IV. CONCLUSION AND OUTLOOK The success of the extended extended-basis sp3 d5 s∗ tight binding model relies on the availability of correct approximations and the unique ability to describe with the same precision any region of the Brillouin zone of semiconductors. It has been effective in accurately calculating physical properties for different configurations: short period superlattices [34], surfaces [35], SI photonics [26], quantum dot nanostructures [37, 38], and spin effects [39], where other computational methods are known to show some limitations. The major part of the tight binding community has now adopted this model, and is still exploring the limits of its applicability. New developments of interest concern the exact representation of the local wave function real space. This would allow for modeling the many-body corrections, specifically, the Coulomb direct and exchange interactions in semiconductor nanostructures.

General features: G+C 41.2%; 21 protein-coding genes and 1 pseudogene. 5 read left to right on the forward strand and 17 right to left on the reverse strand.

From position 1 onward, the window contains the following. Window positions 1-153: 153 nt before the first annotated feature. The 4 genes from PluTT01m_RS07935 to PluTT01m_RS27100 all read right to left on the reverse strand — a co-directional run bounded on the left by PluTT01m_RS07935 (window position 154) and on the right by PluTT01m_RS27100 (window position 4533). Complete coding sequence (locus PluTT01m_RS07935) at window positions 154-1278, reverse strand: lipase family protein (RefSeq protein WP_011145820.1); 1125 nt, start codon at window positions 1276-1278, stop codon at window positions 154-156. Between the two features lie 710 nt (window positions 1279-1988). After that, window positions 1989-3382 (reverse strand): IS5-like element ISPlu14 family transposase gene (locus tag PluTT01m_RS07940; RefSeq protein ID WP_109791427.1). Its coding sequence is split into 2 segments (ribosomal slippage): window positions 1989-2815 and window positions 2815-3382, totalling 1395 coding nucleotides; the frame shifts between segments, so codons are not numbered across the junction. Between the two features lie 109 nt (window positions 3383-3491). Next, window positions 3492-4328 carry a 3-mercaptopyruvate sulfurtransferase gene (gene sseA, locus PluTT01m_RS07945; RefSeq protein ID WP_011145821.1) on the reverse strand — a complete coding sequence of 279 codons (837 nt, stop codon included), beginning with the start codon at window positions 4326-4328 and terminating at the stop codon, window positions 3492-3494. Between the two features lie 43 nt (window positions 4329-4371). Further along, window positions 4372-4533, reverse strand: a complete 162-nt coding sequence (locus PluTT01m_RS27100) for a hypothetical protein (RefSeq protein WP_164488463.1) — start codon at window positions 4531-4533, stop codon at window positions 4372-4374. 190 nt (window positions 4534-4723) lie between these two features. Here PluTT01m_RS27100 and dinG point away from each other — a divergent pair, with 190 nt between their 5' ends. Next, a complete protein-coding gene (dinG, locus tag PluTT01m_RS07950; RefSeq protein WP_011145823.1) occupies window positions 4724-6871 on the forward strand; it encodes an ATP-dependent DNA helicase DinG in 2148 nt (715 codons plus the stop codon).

References [1] P. Rinke, A. Qteish, J. Neugebauer, C. Freysoldt, and M. Scheffler, New J. Phys. 7, 126 (2005). M. Rohlfing, P. Kr¨ uger, and J. Pollmann, Phys. Rev. Lett. 75, 3489 (1995), and references therein. doi: 10.1103/PhysRevLett.75.3489 [2] M. L. Cohen and J. Chelikowsky, Electronic Structure and Optical Properties of Semiconductors, 2nd ed. (Springer-Verlag, Berlin, 1989). [3] K. Mad¨er and A. Zunger, Phys. Rev. B 50, 17393 (1994). doi: 10.1103/PhysRevB.50.17393

VOL. 52

F. RAOUAFI, R. BEN CHAMEKH, J. EVEN, AND J.-M. JANCU

1385